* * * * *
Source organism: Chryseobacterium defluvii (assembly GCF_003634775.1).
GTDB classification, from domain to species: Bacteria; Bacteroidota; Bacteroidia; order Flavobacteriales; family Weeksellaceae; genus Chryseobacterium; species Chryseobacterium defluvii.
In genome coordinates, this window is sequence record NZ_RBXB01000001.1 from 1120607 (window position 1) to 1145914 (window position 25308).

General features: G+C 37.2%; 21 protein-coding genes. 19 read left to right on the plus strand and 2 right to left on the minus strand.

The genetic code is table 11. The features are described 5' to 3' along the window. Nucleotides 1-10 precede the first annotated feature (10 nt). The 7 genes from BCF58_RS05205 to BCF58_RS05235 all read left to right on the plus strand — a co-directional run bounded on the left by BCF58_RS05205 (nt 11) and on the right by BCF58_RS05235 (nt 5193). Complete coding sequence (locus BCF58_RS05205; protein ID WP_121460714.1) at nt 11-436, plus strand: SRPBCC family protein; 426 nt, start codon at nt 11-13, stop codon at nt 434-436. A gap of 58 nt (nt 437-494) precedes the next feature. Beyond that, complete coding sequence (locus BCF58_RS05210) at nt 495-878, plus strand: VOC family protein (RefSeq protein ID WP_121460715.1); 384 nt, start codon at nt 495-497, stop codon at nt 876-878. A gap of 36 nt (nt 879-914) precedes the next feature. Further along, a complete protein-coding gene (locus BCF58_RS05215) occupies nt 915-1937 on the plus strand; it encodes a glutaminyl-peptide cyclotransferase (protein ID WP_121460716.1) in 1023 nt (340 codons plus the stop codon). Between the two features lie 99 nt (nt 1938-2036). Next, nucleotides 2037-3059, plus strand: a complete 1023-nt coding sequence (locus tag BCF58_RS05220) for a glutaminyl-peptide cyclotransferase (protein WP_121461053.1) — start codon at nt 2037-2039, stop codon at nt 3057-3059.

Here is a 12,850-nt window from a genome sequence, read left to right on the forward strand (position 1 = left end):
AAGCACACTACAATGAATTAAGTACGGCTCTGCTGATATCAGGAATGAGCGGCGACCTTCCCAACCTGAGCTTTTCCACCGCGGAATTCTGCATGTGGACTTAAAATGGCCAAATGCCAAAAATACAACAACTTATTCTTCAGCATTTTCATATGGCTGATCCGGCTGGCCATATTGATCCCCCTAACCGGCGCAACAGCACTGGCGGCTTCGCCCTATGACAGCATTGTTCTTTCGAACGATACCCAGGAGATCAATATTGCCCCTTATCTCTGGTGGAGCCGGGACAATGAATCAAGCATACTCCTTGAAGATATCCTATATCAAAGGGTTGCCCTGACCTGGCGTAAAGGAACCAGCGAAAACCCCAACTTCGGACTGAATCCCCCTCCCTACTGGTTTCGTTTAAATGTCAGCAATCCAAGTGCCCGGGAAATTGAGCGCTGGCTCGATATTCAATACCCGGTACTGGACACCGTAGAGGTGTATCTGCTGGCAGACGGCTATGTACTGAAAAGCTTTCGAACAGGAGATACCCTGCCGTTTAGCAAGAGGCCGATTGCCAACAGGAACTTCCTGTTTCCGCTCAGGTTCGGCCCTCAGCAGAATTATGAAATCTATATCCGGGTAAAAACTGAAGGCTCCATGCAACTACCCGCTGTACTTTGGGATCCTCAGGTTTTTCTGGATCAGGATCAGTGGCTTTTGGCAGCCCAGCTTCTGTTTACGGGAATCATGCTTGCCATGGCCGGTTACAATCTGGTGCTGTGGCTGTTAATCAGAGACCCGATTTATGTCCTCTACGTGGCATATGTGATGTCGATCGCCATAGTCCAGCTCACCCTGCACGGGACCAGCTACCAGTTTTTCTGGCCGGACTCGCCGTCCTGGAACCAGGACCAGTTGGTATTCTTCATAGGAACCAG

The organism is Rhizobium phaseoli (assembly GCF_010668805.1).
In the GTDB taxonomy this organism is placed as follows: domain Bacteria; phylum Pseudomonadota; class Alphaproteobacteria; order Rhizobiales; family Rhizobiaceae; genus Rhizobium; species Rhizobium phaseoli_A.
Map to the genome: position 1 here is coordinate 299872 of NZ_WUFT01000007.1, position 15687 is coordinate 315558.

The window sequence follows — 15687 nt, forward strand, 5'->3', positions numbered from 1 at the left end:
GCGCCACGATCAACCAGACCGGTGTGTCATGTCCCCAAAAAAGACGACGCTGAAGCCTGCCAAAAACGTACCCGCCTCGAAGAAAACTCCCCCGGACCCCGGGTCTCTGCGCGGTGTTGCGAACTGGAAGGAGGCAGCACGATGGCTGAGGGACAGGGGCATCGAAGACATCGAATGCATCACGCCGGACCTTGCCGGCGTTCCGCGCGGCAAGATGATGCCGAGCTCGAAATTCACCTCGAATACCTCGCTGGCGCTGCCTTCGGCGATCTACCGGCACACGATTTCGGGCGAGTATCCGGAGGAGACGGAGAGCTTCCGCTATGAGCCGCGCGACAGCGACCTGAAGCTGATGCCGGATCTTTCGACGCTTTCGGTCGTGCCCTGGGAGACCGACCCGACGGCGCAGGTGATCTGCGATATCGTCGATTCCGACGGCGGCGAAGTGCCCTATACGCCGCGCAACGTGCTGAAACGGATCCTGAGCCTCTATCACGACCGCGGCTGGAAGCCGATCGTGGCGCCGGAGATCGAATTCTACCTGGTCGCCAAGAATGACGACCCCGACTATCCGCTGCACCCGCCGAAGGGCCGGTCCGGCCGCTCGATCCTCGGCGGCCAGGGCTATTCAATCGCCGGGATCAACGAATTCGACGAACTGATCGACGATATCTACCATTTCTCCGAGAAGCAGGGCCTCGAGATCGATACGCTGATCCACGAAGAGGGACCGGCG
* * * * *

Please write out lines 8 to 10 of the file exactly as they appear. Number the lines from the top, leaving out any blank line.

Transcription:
The organism is Rhizobium phaseoli (assembly GCF_010668805.1).
In the GTDB taxonomy this organism is placed as follows: domain Bacteria; phylum Pseudomonadota; class Alphaproteobacteria; order Rhizobiales; family Rhizobiaceae; genus Rhizobium; species Rhizobium phaseoli_A.
Map to the genome: position 1 here is coordinate 299872 of NZ_WUFT01000007.1, position 15687 is coordinate 315558.